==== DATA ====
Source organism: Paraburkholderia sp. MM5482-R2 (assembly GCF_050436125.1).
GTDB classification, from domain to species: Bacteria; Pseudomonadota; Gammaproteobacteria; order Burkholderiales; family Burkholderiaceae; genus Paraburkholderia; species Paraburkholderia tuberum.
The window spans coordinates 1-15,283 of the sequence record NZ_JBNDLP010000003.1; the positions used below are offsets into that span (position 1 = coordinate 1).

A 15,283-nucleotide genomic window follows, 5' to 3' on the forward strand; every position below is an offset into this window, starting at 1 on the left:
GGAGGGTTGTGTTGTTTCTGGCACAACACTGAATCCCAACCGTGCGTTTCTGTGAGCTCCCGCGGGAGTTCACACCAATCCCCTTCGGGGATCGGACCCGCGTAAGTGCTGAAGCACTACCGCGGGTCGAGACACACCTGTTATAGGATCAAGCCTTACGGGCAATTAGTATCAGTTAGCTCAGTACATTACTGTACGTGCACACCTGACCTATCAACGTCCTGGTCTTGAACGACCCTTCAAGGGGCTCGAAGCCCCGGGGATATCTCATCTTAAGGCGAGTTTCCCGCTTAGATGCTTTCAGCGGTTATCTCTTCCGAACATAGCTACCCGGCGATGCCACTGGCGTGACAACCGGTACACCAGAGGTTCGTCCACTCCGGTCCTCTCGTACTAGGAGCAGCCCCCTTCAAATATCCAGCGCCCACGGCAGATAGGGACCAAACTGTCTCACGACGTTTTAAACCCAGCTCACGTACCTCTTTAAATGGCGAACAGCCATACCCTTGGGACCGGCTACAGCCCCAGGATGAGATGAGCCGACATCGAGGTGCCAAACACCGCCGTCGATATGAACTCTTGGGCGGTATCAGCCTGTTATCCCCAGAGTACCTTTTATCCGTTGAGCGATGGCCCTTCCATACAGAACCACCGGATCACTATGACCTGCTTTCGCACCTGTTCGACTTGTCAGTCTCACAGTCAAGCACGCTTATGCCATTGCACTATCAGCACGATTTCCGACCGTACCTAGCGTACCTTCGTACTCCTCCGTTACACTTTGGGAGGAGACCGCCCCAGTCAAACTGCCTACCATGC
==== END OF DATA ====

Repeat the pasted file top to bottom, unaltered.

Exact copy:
Source organism: Paraburkholderia sp. MM5482-R2 (assembly GCF_050436125.1).
GTDB classification, from domain to species: Bacteria; Pseudomonadota; Gammaproteobacteria; order Burkholderiales; family Burkholderiaceae; genus Paraburkholderia; species Paraburkholderia tuberum.
The window spans coordinates 1-15,283 of the sequence record NZ_JBNDLP010000003.1; the positions used below are offsets into that span (position 1 = coordinate 1).

A 15,283-nucleotide genomic window follows, 5' to 3' on the forward strand; every position below is an offset into this window, starting at 1 on the left:
GGAGGGTTGTGTTGTTTCTGGCACAACACTGAATCCCAACCGTGCGTTTCTGTGAGCTCCCGCGGGAGTTCACACCAATCCCCTTCGGGGATCGGACCCGCGTAAGTGCTGAAGCACTACCGCGGGTCGAGACACACCTGTTATAGGATCAAGCCTTACGGGCAATTAGTATCAGTTAGCTCAGTACATTACTGTACGTGCACACCTGACCTATCAACGTCCTGGTCTTGAACGACCCTTCAAGGGGCTCGAAGCCCCGGGGATATCTCATCTTAAGGCGAGTTTCCCGCTTAGATGCTTTCAGCGGTTATCTCTTCCGAACATAGCTACCCGGCGATGCCACTGGCGTGACAACCGGTACACCAGAGGTTCGTCCACTCCGGTCCTCTCGTACTAGGAGCAGCCCCCTTCAAATATCCAGCGCCCACGGCAGATAGGGACCAAACTGTCTCACGACGTTTTAAACCCAGCTCACGTACCTCTTTAAATGGCGAACAGCCATACCCTTGGGACCGGCTACAGCCCCAGGATGAGATGAGCCGACATCGAGGTGCCAAACACCGCCGTCGATATGAACTCTTGGGCGGTATCAGCCTGTTATCCCCAGAGTACCTTTTATCCGTTGAGCGATGGCCCTTCCATACAGAACCACCGGATCACTATGACCTGCTTTCGCACCTGTTCGACTTGTCAGTCTCACAGTCAAGCACGCTTATGCCATTGCACTATCAGCACGATTTCCGACCGTACCTAGCGTACCTTCGTACTCCTCCGTTACACTTTGGGAGGAGACCGCCCCAGTCAAACTGCCTACCATGC